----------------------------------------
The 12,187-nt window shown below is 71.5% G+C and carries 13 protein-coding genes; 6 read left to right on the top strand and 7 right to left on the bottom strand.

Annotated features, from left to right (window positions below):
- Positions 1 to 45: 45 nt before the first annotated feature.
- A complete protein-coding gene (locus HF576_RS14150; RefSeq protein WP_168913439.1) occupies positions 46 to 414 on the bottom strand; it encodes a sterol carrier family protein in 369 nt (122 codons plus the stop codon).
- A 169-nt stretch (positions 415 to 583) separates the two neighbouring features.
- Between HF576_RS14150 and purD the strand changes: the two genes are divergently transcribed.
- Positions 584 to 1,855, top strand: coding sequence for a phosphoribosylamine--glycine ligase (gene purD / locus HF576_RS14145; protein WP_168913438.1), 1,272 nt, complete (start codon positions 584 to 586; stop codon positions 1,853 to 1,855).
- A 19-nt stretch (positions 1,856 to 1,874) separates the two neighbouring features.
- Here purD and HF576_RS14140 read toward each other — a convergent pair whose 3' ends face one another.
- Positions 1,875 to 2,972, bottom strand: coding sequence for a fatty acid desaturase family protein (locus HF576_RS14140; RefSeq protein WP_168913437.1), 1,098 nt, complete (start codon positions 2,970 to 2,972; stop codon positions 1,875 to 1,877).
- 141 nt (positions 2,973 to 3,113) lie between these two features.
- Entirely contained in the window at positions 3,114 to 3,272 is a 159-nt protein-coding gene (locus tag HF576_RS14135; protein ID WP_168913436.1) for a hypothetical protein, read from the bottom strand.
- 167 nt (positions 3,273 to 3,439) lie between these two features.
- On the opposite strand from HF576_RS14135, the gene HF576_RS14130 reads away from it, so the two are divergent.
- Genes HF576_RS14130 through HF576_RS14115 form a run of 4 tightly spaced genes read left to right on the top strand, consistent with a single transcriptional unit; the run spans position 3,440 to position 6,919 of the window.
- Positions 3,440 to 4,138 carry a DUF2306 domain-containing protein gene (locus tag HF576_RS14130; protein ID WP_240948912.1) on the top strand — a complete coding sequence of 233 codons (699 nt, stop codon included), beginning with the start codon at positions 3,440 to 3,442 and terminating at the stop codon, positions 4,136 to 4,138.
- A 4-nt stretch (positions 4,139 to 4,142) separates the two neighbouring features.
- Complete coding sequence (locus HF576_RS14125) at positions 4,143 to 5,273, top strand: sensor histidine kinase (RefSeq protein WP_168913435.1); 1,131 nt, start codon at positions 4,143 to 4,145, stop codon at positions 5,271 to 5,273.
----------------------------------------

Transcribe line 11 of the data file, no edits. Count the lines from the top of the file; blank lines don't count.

- 141 nt (positions 2,973 to 3,113) lie between these two features.